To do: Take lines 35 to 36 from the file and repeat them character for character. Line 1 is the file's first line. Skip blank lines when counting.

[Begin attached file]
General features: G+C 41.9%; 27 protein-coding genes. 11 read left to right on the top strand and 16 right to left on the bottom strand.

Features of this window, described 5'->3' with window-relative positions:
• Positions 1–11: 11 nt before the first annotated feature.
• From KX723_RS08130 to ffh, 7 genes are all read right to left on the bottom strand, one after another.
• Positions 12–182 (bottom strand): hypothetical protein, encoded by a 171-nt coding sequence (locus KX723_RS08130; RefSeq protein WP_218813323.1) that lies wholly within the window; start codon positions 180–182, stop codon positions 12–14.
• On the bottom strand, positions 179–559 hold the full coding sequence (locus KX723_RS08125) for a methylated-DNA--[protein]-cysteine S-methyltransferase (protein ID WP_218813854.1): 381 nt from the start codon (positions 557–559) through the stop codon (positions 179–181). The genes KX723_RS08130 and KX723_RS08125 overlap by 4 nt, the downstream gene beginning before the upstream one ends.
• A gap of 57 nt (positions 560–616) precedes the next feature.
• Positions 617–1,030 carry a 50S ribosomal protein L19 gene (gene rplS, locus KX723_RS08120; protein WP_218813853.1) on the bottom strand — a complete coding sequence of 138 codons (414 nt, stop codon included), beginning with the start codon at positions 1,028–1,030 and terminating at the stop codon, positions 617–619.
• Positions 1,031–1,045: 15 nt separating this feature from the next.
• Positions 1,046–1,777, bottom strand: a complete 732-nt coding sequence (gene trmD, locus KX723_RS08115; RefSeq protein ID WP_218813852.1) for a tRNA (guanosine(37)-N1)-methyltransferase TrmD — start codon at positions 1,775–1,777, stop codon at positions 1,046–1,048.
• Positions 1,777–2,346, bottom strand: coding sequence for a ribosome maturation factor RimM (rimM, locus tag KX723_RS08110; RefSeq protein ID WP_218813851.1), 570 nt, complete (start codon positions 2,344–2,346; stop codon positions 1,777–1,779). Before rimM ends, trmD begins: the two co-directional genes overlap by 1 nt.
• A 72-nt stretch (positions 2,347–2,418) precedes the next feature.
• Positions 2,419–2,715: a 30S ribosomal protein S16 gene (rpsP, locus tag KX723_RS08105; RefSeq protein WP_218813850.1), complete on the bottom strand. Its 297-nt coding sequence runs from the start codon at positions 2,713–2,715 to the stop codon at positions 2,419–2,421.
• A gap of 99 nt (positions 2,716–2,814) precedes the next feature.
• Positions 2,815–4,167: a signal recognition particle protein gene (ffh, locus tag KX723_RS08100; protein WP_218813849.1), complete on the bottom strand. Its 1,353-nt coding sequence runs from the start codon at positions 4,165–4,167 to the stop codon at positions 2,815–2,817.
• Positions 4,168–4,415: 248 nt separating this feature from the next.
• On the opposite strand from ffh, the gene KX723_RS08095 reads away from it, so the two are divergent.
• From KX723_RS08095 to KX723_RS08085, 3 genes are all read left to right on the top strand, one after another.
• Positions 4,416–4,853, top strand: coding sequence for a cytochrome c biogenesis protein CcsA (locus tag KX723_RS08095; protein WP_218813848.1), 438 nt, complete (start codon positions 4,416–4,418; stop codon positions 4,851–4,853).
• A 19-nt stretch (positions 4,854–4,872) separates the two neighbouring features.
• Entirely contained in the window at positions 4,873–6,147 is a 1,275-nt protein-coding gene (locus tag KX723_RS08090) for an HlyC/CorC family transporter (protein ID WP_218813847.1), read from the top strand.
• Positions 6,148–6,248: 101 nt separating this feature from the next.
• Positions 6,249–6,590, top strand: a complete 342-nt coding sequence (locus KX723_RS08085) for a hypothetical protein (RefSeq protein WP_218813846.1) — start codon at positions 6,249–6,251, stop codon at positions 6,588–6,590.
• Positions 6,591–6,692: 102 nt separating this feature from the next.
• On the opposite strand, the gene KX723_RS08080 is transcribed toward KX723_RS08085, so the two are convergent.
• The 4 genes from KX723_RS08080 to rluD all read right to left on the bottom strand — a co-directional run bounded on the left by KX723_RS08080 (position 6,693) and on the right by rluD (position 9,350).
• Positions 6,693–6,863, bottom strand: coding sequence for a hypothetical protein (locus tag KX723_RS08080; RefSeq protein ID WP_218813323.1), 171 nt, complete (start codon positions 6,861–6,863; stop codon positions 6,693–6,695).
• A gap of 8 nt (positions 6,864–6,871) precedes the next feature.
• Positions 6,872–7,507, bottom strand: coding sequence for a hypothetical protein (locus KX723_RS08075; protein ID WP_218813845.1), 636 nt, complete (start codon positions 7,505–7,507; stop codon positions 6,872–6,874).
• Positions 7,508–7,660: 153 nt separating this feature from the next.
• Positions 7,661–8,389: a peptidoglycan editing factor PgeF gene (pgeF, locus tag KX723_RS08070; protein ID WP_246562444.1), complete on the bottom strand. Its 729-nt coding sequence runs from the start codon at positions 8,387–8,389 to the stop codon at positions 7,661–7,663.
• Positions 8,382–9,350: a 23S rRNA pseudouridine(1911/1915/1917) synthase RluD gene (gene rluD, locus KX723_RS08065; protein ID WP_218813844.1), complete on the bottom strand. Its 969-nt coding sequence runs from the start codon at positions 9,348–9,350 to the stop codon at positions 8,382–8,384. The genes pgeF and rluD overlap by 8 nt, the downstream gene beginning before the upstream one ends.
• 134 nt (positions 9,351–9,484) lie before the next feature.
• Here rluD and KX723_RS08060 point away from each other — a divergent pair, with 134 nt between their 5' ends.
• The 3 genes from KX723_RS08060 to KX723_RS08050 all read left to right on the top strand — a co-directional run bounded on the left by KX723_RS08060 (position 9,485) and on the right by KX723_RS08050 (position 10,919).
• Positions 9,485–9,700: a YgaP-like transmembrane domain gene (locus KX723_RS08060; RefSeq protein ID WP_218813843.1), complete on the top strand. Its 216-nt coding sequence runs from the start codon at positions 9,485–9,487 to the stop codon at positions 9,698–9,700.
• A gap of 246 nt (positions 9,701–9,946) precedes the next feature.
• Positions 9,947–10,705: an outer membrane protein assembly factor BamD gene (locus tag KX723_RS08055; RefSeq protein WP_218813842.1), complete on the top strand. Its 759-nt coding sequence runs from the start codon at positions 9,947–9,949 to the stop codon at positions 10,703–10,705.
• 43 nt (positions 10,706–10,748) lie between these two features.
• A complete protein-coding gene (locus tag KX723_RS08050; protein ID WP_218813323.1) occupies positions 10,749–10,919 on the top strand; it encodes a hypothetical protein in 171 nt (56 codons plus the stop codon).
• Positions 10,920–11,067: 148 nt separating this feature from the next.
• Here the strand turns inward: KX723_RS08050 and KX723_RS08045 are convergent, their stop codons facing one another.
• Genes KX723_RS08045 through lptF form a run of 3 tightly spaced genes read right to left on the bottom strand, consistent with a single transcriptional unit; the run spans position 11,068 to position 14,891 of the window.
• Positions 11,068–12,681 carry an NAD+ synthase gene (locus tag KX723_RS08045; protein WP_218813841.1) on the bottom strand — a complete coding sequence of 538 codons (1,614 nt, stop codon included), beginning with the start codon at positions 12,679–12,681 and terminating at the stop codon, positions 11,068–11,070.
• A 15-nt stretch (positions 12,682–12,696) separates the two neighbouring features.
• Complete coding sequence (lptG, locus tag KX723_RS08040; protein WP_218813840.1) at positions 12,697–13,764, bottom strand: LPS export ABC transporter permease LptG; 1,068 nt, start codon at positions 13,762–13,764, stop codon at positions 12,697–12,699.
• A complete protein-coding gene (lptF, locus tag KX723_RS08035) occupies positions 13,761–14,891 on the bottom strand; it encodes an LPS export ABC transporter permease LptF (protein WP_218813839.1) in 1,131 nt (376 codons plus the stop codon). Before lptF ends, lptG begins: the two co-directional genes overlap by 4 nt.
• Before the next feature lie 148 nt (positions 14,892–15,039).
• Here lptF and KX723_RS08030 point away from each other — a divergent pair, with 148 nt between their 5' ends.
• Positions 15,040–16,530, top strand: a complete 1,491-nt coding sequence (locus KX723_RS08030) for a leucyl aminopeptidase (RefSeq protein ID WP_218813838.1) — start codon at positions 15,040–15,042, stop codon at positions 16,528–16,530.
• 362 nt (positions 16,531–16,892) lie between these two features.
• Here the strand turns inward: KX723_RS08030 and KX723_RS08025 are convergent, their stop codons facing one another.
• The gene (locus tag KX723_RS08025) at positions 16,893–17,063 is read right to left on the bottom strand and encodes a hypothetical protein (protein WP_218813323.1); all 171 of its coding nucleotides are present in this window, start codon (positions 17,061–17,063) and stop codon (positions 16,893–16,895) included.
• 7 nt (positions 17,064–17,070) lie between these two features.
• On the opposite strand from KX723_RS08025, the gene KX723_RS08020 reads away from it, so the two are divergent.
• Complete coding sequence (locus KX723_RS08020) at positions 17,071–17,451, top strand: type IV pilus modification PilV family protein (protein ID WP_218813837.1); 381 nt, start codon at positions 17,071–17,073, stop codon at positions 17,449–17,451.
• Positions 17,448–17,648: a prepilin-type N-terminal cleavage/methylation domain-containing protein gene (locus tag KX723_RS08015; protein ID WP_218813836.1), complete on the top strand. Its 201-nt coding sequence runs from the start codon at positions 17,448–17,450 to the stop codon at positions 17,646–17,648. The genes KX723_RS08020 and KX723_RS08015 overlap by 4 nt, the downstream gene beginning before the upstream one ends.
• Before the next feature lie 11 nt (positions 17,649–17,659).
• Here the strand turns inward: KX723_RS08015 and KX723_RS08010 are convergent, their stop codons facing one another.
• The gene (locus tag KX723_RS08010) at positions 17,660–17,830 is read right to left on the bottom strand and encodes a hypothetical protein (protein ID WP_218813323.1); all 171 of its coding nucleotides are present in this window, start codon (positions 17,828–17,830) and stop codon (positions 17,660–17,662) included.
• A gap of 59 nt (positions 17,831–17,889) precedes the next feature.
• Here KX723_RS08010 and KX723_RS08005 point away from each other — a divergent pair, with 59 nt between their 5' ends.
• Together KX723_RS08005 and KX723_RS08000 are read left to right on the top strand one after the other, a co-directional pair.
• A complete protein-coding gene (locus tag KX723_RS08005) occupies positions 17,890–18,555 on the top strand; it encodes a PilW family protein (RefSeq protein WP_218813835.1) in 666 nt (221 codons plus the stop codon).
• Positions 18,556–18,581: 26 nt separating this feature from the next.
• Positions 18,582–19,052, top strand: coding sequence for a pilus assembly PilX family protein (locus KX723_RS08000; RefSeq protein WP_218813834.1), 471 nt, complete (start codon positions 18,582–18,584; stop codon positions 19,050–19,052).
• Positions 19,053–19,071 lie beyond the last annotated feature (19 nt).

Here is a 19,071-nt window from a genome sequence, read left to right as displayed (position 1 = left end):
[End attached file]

• The 3 genes from KX723_RS08060 to KX723_RS08050 all read left to right on the top strand — a co-directional run bounded on the left by KX723_RS08060 (position 9,485) and on the right by KX723_RS08050 (position 10,919).
• Positions 9,485–9,700: a YgaP-like transmembrane domain gene (locus KX723_RS08060; RefSeq protein ID WP_218813843.1), complete on the top strand. Its 216-nt coding sequence runs from the start codon at positions 9,485–9,487 to the stop codon at positions 9,698–9,700.